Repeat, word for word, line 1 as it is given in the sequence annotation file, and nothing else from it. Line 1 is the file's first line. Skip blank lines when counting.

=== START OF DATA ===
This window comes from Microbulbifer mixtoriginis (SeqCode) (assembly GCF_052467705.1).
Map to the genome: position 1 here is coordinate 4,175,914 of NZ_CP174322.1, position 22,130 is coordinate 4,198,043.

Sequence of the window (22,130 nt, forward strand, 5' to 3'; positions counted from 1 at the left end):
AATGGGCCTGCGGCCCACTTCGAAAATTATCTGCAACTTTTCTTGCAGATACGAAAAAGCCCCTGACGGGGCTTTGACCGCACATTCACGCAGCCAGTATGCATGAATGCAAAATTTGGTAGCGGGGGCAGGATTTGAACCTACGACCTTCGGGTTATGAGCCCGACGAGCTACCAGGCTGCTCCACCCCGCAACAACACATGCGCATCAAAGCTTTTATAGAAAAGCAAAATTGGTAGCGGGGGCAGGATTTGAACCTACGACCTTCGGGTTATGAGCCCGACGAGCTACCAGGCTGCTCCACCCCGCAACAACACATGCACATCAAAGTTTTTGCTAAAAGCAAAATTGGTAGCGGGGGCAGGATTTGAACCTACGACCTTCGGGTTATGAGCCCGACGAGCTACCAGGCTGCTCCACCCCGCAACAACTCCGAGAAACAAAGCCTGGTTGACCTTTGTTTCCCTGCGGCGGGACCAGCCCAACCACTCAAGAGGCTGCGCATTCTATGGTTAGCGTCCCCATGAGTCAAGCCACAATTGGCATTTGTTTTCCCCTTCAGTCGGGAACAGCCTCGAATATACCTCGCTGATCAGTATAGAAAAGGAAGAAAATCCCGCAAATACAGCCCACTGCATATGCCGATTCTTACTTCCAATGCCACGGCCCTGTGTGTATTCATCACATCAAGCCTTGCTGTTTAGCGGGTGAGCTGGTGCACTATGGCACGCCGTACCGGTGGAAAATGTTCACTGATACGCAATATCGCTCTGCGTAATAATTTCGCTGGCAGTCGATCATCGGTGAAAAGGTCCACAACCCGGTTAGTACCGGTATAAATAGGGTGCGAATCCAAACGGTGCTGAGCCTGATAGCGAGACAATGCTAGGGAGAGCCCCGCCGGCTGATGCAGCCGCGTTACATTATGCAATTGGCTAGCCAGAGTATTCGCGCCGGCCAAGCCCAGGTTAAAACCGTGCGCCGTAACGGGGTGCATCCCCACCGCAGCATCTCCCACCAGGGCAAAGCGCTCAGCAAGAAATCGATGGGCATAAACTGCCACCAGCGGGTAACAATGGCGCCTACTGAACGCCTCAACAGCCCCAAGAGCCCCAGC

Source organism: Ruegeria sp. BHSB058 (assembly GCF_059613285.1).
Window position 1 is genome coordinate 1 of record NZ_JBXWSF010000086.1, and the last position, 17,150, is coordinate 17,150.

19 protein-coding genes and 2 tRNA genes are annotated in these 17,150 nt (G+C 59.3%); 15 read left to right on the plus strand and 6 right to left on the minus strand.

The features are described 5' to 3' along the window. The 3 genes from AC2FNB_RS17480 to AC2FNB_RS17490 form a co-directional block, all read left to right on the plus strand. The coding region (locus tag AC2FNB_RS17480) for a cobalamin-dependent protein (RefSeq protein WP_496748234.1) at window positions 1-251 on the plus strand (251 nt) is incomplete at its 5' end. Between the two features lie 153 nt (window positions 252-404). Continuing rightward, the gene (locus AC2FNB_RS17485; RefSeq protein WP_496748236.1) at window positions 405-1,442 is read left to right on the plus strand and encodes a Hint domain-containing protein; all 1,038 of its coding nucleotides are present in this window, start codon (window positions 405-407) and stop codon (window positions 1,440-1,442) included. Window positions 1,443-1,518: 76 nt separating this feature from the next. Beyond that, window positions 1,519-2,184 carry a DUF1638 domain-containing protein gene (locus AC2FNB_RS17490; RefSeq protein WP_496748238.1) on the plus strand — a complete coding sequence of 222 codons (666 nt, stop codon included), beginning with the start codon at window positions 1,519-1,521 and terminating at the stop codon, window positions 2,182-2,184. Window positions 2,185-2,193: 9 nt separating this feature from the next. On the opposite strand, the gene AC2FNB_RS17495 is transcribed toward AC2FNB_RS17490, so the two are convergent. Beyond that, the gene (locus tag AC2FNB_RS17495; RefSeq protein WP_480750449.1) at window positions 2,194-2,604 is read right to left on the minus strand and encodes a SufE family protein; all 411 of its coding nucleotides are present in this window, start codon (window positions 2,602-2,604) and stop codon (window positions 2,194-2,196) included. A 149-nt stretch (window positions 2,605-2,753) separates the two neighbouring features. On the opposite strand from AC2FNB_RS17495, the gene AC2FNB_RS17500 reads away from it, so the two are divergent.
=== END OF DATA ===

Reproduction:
This window comes from Microbulbifer mixtoriginis (SeqCode) (assembly GCF_052467705.1).